Astrobiology—a Very Short Introduction by David C. Catling, Oxford
University Press, 2013 is one of several hundred titles in Oxford’s Very
Short Introduction series.
I hesitate to review this extraordinary book because it is so good.
David Catling, Professor in the Department of Earth and Space Sciences
and the Astrobiology Program at the University of Washington, Seattle,
has written a beautifully written, clear summary of all the basic
biology and astronomy you need to know in order to understand current
findings in astrobiology—“…a branch of science concerned with the study
of the origin and evolution of life on Earth and the possible variety of
life elsewhere.” (Catling’s definition.)



After a short review of other definitions of the term astrobiology and
its earliest history (Thales c.600 B.C.,) questioning whether “…we’re
alone in the universe,” Catling discusses attempts to define life, then
leads us gently into what we know about planets, stars, biochemistry,
genetics and the energy required to do life. Finally, he brings us up to
date on exoplanets and possibilities for life beyond Earth.

Here’s the spoiler: Europa is his choice as “…the best prospect for
life” in our solar system. Why? Read this wonderful book to get
acquainted with the science involved in the search for the nature of our
existence. Catling convinces us that “Astrobiology is here to stay.”

In his conclusion, Catling elaborates on the prospects for life in our
solar system. Earth will probably continue to host some form of life for
close to another billion years—particularly deep sea vent communities
and acid-loving sea critters, as well as multitudes of extremophiles and
resilient microbes. He speculates that “self-replicating genomes,”
perhaps RNA variants, will be “made in the lab.”

Out near Saturn, the moon Enceladus is a likely candidate with its tidal
heating to provide energy, its organic material, and liquid water. Its
jets have been sampled and found to contain hydrogen, which could be the
product of something alive, like methanogens producing methane from
hydrogen and carbon. So far phosphorus and sulfur have not been found,
but Saturn’s push-pull moves Enceladus around about 90feet ever 2 to 3
days, providing enough heat to give life a chance to take hold.

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Oxford author Catlling also suggests that a boat could be landed on the
polar organic lakes of Titan, and orbiters could study its surface and
subsurface ocean. Samples from Mars and Venus could tell us something
about life’s history there, if there has been any. And a Europan orbiter
and robotic samplers might find evidence of that Jovian moon’s go at

Meanwhile, exoplanets with liquid water will no doubt continue to be
described in other solar systems—like the latest remarkable find:
TRAPPIST-1 with the outer three of its seven planets warm enough to
maintain liquid water and perhaps volcanic activity. These planets are
also far enough distant from their sun to avoid a runaway greenhouse
effect. New telescopes will soon help in the search, but already the
Webb Telescope has confirmed that two of TRAPPIST’s planets have no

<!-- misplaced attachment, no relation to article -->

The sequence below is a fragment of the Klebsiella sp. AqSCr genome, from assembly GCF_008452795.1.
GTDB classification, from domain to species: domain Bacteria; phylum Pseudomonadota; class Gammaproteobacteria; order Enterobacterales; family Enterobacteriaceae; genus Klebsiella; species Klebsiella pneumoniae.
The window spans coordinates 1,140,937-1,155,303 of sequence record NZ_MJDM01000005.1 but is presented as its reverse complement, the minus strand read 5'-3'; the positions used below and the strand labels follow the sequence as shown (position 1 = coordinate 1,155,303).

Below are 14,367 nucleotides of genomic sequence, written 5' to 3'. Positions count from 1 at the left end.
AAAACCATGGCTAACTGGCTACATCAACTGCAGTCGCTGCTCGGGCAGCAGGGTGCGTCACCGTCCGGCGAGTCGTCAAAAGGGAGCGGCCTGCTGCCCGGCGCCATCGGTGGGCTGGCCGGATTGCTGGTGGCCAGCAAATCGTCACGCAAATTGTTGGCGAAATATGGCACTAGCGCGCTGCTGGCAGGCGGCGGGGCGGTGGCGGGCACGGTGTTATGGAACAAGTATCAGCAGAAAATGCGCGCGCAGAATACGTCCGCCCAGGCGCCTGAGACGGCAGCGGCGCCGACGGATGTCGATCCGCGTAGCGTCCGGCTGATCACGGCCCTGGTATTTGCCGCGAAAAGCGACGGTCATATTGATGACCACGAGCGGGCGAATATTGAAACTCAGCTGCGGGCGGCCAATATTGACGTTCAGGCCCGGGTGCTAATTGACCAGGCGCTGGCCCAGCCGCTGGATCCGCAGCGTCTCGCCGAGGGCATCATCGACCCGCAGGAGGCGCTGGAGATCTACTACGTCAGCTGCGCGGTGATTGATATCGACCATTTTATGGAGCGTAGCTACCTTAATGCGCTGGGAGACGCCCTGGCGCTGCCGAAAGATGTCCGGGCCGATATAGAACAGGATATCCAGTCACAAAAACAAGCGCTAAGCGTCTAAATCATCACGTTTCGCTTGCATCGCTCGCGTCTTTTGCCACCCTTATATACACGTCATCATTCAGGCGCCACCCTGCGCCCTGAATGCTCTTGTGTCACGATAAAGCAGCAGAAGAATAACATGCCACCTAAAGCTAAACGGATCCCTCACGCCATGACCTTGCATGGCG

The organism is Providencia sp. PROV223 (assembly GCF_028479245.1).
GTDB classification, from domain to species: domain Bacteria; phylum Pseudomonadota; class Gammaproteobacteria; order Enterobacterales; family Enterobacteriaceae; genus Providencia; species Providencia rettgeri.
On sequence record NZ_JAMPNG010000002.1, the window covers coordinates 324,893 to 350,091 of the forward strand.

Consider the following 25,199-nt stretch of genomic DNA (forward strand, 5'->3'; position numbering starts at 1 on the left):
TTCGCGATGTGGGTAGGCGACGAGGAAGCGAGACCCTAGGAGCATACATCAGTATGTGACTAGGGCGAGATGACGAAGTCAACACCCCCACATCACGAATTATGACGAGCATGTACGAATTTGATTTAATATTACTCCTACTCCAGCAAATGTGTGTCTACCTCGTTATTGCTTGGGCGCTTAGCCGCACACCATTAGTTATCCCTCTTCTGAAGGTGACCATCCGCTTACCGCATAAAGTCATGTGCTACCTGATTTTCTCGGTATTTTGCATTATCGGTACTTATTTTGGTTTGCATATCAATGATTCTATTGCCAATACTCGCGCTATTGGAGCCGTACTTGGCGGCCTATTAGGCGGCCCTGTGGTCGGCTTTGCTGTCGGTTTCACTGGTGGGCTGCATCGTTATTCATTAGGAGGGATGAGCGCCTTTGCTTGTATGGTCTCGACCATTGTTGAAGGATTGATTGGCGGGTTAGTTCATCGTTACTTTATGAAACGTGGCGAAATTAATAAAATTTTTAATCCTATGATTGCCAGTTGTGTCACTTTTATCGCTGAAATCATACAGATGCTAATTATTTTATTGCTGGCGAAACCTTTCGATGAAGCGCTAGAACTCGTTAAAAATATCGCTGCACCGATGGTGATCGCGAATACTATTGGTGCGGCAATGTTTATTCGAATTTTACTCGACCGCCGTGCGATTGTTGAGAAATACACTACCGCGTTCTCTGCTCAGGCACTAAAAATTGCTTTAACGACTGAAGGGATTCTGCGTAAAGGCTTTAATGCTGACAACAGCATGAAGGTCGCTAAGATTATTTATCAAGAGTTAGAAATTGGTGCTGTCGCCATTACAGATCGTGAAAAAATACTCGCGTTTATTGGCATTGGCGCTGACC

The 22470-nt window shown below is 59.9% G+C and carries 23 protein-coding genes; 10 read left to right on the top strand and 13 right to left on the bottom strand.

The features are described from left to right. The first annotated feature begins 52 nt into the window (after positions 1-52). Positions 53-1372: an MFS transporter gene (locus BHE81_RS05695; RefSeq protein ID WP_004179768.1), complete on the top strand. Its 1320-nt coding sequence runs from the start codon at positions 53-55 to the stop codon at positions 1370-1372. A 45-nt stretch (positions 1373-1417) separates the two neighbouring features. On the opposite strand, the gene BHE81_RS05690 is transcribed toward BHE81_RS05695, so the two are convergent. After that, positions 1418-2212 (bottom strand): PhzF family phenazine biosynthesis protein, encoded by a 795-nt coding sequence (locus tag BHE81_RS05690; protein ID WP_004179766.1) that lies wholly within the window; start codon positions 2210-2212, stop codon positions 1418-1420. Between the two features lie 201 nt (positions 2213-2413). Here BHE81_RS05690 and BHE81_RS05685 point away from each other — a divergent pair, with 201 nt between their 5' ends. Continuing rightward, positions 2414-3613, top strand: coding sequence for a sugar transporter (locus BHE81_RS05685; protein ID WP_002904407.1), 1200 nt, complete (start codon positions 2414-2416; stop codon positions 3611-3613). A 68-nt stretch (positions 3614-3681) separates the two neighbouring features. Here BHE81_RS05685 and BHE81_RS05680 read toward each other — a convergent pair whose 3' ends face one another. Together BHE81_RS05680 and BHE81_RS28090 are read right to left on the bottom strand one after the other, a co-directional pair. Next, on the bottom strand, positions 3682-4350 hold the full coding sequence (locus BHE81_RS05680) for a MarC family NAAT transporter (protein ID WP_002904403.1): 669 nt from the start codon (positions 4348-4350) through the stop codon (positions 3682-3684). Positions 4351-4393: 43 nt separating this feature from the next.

life-stopping hydrogen or helium-dominated atmospheres.

Author of The Archives of Varok
The View Beyond Earth (Book 1.)
The Webs of Varok (Book 2.)
Nautilus Silver Award 2013 YA
ForeWord IBPA finalist 2012 adult SF
The Alien Effect (Book 3.)
An Alien’s Quest (Book 4. Released Nov.21, 2016)

Excerpts, Synopses, Reviews, On Writing, Characters and More-
Reviews of significant books-
How the Hen House Turns-
Complexity, Bio, Bibliography and Links-
Astrobiology- search:Who’s Out There

About The Author

Cary Neeper is an avid student of complexity theory, sustainability, steady-state economics, and the impact of cosmology on issues of science and religion. She grew up in the foothills of Hayward, California, where she helped rack dried fruit on her father’s 40-acre apricot ranch. After studying zoology/chemistry and religion at Pomona College and medical microbiology at the University of Wisconsin, she moved with her husband to northern New Mexico, where they raised their family. The Neepers still live in the Southwest with a friendly menagerie of dogs, fish, chickens, geese, ducks and a turkey called Little Bear. Cary plays string bass with local folk, symphony and jazz groups and tennis with local retired physicists. She paints landscapes in acrylics, including the cover art for her first Penscript title, The Webs of Varok. Cary's first novel and Webs of Varok prequel A Place Beyond Man was originally published in 1975 by Charles Scribner’s Sons, Dell, and Millington, London. Cary re-released A Place Beyond Man as an Author’s Guild Backinprint edition, now available from online booksellers. Its themes of sustainability and interspecies cooperation have now grown into new adventures for its human, elll and varok family as they travel the alternate 21st century Solar System in the five-volume Archives of Varok, coming from Penscript Publishing House in 2012–2014. Cary’s other works include two musical science fiction comedies “U.F.F.D.A.!” and “Petra and the Jay,” as well as newspaper and magazine articles, essays, short stories, and book reviews for The Christian Science Monitor.